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JavaScript | date.toLocaleDateString()

The date.toLocaleDateString() is an inbuilt function in JavaScript which is used to convert a date to a string.
Syntax:

dateObj.toLocaleDateString( [locales][, options])

dateObj should be a valid Date object.
Parameters:

  • locales –This parameter is an array of locale strings that contain one or more language or locale tags.Note that it is an optional parameter.If you want to use specific format of the language in your application then specify that language in the locales argument.
  • Options –It is also an optional parameter and contains properties that specify comparison options.Some properties are localeMatcher, timeZone, weekday, year, month, day, hour, minute, second etc.
  • Return values: It returns a date as a string value in specific format that is specified by locale.

    JavaScript code to show the working of date.toLocaleDateString() function:

    Code #1:
    This program prints the current date.

    <html>
    <head>
    <script>
    var dateObj = new Date();  
    var options = { weekday: "long", year: "numeric", month: "short",  
        day: "numeric" }; 
    document.write(dateObj.toLocaleDateString("en-US"));
    document.write("<br>");
    document.write(dateObj.toLocaleDateString("en-US", options));
    </script>
    </head>
    <body></body>
    </html>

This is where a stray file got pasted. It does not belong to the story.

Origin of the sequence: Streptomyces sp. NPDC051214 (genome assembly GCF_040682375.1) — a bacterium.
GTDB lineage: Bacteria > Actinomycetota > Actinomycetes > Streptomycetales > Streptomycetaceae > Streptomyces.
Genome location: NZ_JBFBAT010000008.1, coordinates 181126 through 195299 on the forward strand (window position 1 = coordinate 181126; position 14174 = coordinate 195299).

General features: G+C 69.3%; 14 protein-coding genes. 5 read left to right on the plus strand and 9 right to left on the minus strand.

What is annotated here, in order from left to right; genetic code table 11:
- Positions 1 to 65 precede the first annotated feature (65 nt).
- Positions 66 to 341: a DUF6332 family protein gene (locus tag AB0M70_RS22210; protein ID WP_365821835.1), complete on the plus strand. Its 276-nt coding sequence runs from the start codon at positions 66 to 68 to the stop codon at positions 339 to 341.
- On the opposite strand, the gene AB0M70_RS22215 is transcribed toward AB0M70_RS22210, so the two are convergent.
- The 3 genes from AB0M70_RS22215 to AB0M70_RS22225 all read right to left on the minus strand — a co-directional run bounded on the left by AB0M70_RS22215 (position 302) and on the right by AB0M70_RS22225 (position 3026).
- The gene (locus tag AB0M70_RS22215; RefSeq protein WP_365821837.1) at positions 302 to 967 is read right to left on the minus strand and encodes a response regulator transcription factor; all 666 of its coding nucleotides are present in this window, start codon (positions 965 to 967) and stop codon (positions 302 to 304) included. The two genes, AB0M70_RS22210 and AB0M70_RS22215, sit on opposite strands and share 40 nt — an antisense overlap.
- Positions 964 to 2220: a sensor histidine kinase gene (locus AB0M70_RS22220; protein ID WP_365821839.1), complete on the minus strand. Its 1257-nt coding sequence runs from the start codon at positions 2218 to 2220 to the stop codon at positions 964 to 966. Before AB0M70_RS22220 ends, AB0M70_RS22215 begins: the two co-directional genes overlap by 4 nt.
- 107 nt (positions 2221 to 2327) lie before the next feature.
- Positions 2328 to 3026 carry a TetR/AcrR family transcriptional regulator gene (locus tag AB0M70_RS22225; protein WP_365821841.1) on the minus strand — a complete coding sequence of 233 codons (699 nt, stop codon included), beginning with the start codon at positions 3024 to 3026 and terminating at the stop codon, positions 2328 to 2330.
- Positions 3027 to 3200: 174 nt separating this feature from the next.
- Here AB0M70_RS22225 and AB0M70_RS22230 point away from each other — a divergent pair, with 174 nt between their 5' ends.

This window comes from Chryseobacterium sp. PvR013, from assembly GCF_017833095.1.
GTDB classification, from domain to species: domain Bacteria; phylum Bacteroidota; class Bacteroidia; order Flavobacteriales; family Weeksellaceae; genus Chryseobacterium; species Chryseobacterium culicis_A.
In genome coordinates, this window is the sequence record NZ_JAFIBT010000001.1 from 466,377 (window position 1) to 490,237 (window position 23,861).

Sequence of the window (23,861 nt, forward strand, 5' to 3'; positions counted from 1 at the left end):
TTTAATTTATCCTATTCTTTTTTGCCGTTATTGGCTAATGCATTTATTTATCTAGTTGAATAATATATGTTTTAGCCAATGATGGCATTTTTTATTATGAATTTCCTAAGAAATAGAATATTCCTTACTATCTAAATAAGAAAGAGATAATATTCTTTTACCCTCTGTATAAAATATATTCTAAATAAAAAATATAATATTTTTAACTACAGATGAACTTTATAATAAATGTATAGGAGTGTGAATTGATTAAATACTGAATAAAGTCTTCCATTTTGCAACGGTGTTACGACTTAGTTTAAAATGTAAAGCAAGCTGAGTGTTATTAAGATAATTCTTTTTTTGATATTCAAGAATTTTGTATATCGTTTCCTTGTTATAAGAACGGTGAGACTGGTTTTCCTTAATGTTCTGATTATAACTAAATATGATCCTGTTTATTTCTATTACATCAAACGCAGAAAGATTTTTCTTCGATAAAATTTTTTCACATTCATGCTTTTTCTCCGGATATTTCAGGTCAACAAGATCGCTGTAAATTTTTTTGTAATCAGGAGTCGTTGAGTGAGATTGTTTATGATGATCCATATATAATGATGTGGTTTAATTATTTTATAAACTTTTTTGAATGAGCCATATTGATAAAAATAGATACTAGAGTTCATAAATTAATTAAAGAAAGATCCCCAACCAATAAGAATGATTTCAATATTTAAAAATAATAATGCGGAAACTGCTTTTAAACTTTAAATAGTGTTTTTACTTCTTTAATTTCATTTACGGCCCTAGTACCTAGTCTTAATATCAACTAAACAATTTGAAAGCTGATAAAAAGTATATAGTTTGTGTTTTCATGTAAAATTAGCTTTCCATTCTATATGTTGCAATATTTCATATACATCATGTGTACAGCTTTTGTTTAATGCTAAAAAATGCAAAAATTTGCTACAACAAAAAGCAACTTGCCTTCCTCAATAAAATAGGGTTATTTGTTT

Output:

    6/24/2018
    Sunday, Jun 24, 2018
    

    Code #2:
    Without parameters return value of this method cannot be relied upon in scripting.It uses the operating system’s locale’s conventions.

    <html>
    <head>
    <script>
    var dateObj = new Date(1993, 6, 28, 14, 39, 7);
    document.write(dateObj.toLocaleDateString());
    </script>
    </head>
    <body></body>
    </html>

    Output:

    7/28/1993 
    

    Note :
    The locales and options arguments are not supported in all browsers.To check whether it is supported or not we can use following function :

    function toLocaleDateStringSupportsLocales()
    {
        try {
            new Date().toLocaleDateString('i');
        }
        catch (e) {
            return e.name === 'RangeError';
        }
        return false;
    }



    This article is attributed to GeeksforGeeks.org

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